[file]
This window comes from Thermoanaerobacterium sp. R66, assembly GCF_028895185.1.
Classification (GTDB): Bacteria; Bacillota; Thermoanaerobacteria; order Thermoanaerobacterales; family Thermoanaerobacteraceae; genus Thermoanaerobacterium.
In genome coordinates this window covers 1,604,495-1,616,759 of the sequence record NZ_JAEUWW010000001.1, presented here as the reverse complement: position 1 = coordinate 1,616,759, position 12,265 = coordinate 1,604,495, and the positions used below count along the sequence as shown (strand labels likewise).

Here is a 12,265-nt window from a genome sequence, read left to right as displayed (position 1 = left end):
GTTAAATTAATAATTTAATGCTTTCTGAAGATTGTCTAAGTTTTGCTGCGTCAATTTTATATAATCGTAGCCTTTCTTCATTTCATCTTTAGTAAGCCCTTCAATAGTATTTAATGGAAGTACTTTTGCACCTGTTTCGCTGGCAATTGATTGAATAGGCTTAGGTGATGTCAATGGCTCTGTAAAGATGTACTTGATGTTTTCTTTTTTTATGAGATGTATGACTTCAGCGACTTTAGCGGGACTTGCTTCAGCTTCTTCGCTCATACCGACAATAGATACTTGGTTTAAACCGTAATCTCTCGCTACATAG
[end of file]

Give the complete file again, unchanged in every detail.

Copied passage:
This window comes from Thermoanaerobacterium sp. R66, assembly GCF_028895185.1.
Classification (GTDB): Bacteria; Bacillota; Thermoanaerobacteria; order Thermoanaerobacterales; family Thermoanaerobacteraceae; genus Thermoanaerobacterium.
In genome coordinates this window covers 1,604,495-1,616,759 of the sequence record NZ_JAEUWW010000001.1, presented here as the reverse complement: position 1 = coordinate 1,616,759, position 12,265 = coordinate 1,604,495, and the positions used below count along the sequence as shown (strand labels likewise).

Here is a 12,265-nt window from a genome sequence, read left to right as displayed (position 1 = left end):
GTTAAATTAATAATTTAATGCTTTCTGAAGATTGTCTAAGTTTTGCTGCGTCAATTTTATATAATCGTAGCCTTTCTTCATTTCATCTTTAGTAAGCCCTTCAATAGTATTTAATGGAAGTACTTTTGCACCTGTTTCGCTGGCAATTGATTGAATAGGCTTAGGTGATGTCAATGGCTCTGTAAAGATGTACTTGATGTTTTCTTTTTTTATGAGATGTATGACTTCAGCGACTTTAGCGGGACTTGCTTCAGCTTCTTCGCTCATACCGACAATAGATACTTGGTTTAAACCGTAATCTCTCGCTACATAG